Anyone Using a Space Heater in Baby's Room? - BabyCenter

If so, what brand/type? Do you recommend it? Is it safe?We try to keep our house warm (around 74-76 degrees), however, baby's room is always the coolest (3 windows in a very small room). At night the temp in his room drops to 70 degrees or below. I know some people say it's good for the baby but I don't like it... his hands are so cold when I get him to feed him... plus I freeze when I sit in his room at night to nurse him. So I was thinking about getting a space heater for his room. Any recommendations will be greatly appreciated!

HOT PRODUCTS
GET IN TOUCH WITH US
Artículos recomendados
Fire Causes $75,000 Damage to Cambridge Townhouse ...
CAMBRIDGE - A fire in a Cambridge townhouse Wednesday morning is suspected to have occurred because of an extension cord and a covered space heater, says the Cambridge fire platoon chief.Three adults in the rental unit on Elgin Street North were unhurt in the 7:22 a.m. fire. The fire was contained to a second-floor bedroom. Damage is estimated at about $75,000.Platoon Chief Martin Mills said the person living in the rental unit was using hydro from another unit across the laneway at the Max Saltsman Co-operative Housing Inc. complex.The extension cord could be seen going from the bedroom window to the other unit, about 30 metres away. It is believed that the hydro had been cut off from the unit where the fire occurred for about a month. Mills said the extension cord in the upper floor bedroom was covered in tape and the space heater was covered with clothes."We know the origin was in the bedroom," he said.Mills said the space heater was buried under clothing and furniture."This time of the year, everyone is using extension cords and people tuck them under the carpet but they release heat," he said. "If using extension cords keep the clear and away from combustibles."Also, extension cords are meant to be used temporarily, he added.The extensions cords, covered in painter's tape, could be seen on the front lawn.Fire prevention officer Eric Robinson said that when fire crews arrived on the scene they hit the extension cord that was hanging from tree limbs as it went from one unit to the other.Robinson said it was unclear how many people lived in the rental unit. Firefighters were able to quickly contain the fire to the bedroom within 10 minutes but there was smoke damage to the rest of the unit.Neighbouring units were not damaged.Mike Watson, a friend of the woman who lived in the unit, said he was walking by the complex just after 7 a.m. People were yelling fire and he went in to help.He tried to grab a garden hose but it was frozen."I was filling up buckets of water from the kitchen and taking it upstairs," he said."It was hard to see. It was really smoky. We were choking," said Watson, who had black soot on his face from the fire.Grand River Transit arrived to keep residents warm while they were temporarily evacuated from their units. The woman from the unit where the fire occurred is being assisted by Canadian Red Cross.Mills said the woman will not be able to return to the unit because of the damage.Twitter: @MonteiroRecord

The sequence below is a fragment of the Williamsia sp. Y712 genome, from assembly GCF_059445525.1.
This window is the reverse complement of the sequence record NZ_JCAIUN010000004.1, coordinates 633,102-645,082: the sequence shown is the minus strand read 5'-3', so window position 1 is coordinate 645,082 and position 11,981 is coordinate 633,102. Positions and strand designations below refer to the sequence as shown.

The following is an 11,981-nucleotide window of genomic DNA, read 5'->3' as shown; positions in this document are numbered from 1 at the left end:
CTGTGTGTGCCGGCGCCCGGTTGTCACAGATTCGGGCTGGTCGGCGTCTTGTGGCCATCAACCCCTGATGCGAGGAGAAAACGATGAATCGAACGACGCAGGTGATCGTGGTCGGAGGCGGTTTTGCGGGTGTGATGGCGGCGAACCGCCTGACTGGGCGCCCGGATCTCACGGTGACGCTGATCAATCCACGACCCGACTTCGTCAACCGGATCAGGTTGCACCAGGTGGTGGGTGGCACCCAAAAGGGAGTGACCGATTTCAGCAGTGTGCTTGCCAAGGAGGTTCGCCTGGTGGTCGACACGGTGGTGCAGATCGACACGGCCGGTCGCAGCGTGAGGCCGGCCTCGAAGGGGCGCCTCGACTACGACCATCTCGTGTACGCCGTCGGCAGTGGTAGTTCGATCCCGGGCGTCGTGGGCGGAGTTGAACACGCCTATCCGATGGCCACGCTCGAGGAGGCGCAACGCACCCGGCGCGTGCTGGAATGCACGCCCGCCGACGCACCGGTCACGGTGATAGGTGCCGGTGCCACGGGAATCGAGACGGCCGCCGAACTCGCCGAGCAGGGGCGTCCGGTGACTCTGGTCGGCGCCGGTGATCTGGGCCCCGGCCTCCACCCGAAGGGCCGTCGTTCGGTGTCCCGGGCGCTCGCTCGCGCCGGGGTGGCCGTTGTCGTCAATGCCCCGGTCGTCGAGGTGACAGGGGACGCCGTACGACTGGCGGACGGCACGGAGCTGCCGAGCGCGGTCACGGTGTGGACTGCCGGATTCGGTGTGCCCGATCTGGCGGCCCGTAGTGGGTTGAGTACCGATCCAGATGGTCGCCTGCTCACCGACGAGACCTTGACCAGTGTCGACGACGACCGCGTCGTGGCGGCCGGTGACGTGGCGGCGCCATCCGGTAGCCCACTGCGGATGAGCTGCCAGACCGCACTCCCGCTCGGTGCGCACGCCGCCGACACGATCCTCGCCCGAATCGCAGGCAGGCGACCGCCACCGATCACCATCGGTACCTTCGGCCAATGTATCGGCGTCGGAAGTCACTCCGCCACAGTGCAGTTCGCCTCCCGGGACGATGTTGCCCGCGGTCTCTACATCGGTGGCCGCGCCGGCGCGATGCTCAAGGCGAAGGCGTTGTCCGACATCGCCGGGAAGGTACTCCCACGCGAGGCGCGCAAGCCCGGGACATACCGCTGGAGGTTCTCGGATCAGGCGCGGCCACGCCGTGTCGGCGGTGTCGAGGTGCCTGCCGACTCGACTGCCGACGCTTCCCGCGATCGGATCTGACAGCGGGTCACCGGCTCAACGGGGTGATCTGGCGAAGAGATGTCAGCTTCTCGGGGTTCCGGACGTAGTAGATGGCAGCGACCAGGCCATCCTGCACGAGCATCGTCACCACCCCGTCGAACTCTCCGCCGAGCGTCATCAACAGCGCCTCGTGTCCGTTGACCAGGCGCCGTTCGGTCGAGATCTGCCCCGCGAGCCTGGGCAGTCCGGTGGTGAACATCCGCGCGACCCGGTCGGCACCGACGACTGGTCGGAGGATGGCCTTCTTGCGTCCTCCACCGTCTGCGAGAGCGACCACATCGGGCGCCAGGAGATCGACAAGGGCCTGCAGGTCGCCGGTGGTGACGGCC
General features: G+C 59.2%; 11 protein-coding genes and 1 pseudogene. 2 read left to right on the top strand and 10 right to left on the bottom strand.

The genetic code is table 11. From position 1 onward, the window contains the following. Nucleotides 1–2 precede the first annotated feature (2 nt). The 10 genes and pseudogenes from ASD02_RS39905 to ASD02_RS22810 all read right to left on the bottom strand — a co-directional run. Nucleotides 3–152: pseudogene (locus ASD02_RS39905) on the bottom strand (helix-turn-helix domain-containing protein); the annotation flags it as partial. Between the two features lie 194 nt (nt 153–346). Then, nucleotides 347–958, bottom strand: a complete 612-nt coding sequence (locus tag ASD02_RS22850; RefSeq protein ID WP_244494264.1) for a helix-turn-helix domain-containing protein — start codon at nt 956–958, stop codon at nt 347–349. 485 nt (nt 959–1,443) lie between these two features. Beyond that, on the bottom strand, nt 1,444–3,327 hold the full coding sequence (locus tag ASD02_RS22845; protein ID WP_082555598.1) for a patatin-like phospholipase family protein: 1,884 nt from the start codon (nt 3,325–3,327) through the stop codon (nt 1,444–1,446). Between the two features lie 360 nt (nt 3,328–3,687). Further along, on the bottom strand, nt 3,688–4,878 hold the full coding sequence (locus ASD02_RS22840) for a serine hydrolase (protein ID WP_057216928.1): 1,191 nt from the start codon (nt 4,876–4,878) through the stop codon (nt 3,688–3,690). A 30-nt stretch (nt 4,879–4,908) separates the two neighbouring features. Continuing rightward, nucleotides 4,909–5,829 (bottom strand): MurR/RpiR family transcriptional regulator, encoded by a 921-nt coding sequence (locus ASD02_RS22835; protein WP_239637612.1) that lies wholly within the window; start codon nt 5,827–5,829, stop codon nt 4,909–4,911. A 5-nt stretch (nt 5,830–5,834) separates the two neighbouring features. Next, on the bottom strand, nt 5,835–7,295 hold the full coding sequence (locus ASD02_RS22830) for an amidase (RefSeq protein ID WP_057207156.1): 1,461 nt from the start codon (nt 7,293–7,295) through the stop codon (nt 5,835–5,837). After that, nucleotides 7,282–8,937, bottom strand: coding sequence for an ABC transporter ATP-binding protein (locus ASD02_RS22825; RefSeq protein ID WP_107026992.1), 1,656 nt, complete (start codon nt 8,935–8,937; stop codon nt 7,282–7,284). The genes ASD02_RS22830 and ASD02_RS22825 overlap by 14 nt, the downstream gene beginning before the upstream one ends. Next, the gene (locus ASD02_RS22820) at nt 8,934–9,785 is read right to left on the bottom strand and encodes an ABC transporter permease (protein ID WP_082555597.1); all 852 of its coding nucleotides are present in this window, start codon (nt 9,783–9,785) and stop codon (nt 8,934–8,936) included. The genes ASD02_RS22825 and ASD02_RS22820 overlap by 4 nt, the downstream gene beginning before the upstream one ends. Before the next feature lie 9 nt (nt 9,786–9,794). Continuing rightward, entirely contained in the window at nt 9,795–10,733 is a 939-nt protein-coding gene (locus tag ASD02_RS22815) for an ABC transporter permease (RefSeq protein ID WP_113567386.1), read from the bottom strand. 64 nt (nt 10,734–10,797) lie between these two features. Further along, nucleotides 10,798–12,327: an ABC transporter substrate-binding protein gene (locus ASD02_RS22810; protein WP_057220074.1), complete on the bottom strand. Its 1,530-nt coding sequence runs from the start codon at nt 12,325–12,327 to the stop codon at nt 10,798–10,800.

2021 07 23
leer más
Don't Let a Power Outage Leave You in the Dark - LA Times